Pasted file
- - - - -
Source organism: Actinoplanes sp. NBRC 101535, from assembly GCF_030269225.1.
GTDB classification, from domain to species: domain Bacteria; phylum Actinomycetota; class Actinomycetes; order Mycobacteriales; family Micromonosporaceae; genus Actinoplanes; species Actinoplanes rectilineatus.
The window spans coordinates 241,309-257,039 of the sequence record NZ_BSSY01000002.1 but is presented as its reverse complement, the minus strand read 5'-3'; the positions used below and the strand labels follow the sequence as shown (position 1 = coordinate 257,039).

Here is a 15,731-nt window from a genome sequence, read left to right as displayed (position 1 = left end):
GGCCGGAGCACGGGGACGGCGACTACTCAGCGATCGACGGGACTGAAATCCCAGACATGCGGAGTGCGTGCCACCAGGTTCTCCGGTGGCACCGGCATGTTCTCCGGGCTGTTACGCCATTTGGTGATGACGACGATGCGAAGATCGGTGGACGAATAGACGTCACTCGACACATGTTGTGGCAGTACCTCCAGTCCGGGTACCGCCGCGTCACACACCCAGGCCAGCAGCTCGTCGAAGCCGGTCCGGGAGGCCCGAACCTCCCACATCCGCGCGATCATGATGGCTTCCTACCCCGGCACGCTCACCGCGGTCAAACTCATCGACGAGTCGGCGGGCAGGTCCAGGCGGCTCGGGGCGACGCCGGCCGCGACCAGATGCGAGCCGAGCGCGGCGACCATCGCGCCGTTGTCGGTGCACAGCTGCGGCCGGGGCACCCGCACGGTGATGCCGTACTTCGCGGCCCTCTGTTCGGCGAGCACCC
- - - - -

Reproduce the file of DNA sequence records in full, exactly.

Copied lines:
Source organism: Actinoplanes sp. NBRC 101535, from assembly GCF_030269225.1.
GTDB classification, from domain to species: domain Bacteria; phylum Actinomycetota; class Actinomycetes; order Mycobacteriales; family Micromonosporaceae; genus Actinoplanes; species Actinoplanes rectilineatus.
The window spans coordinates 241,309-257,039 of the sequence record NZ_BSSY01000002.1 but is presented as its reverse complement, the minus strand read 5'-3'; the positions used below and the strand labels follow the sequence as shown (position 1 = coordinate 257,039).

Here is a 15,731-nt window from a genome sequence, read left to right as displayed (position 1 = left end):
GGCCGGAGCACGGGGACGGCGACTACTCAGCGATCGACGGGACTGAAATCCCAGACATGCGGAGTGCGTGCCACCAGGTTCTCCGGTGGCACCGGCATGTTCTCCGGGCTGTTACGCCATTTGGTGATGACGACGATGCGAAGATCGGTGGACGAATAGACGTCACTCGACACATGTTGTGGCAGTACCTCCAGTCCGGGTACCGCCGCGTCACACACCCAGGCCAGCAGCTCGTCGAAGCCGGTCCGGGAGGCCCGAACCTCCCACATCCGCGCGATCATGATGGCTTCCTACCCCGGCACGCTCACCGCGGTCAAACTCATCGACGAGTCGGCGGGCAGGTCCAGGCGGCTCGGGGCGACGCCGGCCGCGACCAGATGCGAGCCGAGCGCGGCGACCATCGCGCCGTTGTCGGTGCACAGCTGCGGCCGGGGCACCCGCACGGTGATGCCGTACTTCGCGGCCCTCTGTTCGGCGAGCACCC